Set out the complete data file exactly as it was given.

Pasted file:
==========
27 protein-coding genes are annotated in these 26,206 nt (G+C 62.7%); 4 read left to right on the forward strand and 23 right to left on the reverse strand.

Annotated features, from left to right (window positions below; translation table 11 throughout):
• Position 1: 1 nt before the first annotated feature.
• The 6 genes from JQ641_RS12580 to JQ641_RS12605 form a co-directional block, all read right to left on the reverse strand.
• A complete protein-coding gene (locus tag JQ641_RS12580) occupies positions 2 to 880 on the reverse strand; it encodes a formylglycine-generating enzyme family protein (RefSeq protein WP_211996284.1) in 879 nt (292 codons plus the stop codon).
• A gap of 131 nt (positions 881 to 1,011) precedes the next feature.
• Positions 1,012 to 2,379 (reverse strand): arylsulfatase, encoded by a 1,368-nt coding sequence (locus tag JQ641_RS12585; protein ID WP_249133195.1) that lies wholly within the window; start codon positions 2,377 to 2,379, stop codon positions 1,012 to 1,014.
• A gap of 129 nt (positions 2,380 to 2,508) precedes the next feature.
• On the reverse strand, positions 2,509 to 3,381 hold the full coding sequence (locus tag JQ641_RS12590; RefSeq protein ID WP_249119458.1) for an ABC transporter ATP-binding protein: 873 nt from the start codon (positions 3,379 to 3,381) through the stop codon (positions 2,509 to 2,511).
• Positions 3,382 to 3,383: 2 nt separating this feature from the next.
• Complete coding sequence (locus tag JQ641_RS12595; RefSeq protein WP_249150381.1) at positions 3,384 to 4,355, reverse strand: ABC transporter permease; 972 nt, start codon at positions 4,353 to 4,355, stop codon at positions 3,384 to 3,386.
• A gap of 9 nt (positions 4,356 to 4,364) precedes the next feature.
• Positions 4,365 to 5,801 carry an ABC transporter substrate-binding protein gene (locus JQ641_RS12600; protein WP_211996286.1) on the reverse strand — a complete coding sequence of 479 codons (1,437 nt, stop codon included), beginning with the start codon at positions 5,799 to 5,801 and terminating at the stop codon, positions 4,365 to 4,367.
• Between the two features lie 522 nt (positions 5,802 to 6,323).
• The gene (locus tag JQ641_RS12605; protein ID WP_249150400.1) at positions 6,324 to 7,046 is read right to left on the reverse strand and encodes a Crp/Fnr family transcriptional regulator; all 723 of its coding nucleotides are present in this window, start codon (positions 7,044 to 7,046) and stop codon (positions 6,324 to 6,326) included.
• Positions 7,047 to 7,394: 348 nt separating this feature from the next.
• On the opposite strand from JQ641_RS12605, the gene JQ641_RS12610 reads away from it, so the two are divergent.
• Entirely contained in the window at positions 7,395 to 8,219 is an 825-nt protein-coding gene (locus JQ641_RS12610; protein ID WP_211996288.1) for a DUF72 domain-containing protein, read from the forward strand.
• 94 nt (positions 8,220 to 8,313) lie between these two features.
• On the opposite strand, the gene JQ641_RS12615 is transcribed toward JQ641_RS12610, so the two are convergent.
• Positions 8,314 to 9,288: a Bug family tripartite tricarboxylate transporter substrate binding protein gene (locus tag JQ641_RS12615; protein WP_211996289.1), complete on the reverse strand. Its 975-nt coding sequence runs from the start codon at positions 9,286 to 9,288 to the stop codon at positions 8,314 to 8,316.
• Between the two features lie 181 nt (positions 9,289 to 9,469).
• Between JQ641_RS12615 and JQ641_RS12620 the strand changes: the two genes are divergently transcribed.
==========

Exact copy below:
27 protein-coding genes are annotated in these 26,206 nt (G+C 62.7%); 4 read left to right on the forward strand and 23 right to left on the reverse strand.

Annotated features, from left to right (window positions below; translation table 11 throughout):
• Position 1: 1 nt before the first annotated feature.
• The 6 genes from JQ641_RS12580 to JQ641_RS12605 form a co-directional block, all read right to left on the reverse strand.
• A complete protein-coding gene (locus tag JQ641_RS12580) occupies positions 2 to 880 on the reverse strand; it encodes a formylglycine-generating enzyme family protein (RefSeq protein WP_211996284.1) in 879 nt (292 codons plus the stop codon).
• A gap of 131 nt (positions 881 to 1,011) precedes the next feature.
• Positions 1,012 to 2,379 (reverse strand): arylsulfatase, encoded by a 1,368-nt coding sequence (locus tag JQ641_RS12585; protein ID WP_249133195.1) that lies wholly within the window; start codon positions 2,377 to 2,379, stop codon positions 1,012 to 1,014.
• A gap of 129 nt (positions 2,380 to 2,508) precedes the next feature.
• On the reverse strand, positions 2,509 to 3,381 hold the full coding sequence (locus tag JQ641_RS12590; RefSeq protein ID WP_249119458.1) for an ABC transporter ATP-binding protein: 873 nt from the start codon (positions 3,379 to 3,381) through the stop codon (positions 2,509 to 2,511).
• Positions 3,382 to 3,383: 2 nt separating this feature from the next.
• Complete coding sequence (locus tag JQ641_RS12595; RefSeq protein WP_249150381.1) at positions 3,384 to 4,355, reverse strand: ABC transporter permease; 972 nt, start codon at positions 4,353 to 4,355, stop codon at positions 3,384 to 3,386.
• A gap of 9 nt (positions 4,356 to 4,364) precedes the next feature.
• Positions 4,365 to 5,801 carry an ABC transporter substrate-binding protein gene (locus JQ641_RS12600; protein WP_211996286.1) on the reverse strand — a complete coding sequence of 479 codons (1,437 nt, stop codon included), beginning with the start codon at positions 5,799 to 5,801 and terminating at the stop codon, positions 4,365 to 4,367.
• Between the two features lie 522 nt (positions 5,802 to 6,323).
• The gene (locus tag JQ641_RS12605; protein ID WP_249150400.1) at positions 6,324 to 7,046 is read right to left on the reverse strand and encodes a Crp/Fnr family transcriptional regulator; all 723 of its coding nucleotides are present in this window, start codon (positions 7,044 to 7,046) and stop codon (positions 6,324 to 6,326) included.
• Positions 7,047 to 7,394: 348 nt separating this feature from the next.
• On the opposite strand from JQ641_RS12605, the gene JQ641_RS12610 reads away from it, so the two are divergent.
• Entirely contained in the window at positions 7,395 to 8,219 is an 825-nt protein-coding gene (locus JQ641_RS12610; protein ID WP_211996288.1) for a DUF72 domain-containing protein, read from the forward strand.
• 94 nt (positions 8,220 to 8,313) lie between these two features.
• On the opposite strand, the gene JQ641_RS12615 is transcribed toward JQ641_RS12610, so the two are convergent.
• Positions 8,314 to 9,288: a Bug family tripartite tricarboxylate transporter substrate binding protein gene (locus tag JQ641_RS12615; protein WP_211996289.1), complete on the reverse strand. Its 975-nt coding sequence runs from the start codon at positions 9,286 to 9,288 to the stop codon at positions 8,314 to 8,316.
• Between the two features lie 181 nt (positions 9,289 to 9,469).
• Between JQ641_RS12615 and JQ641_RS12620 the strand changes: the two genes are divergently transcribed.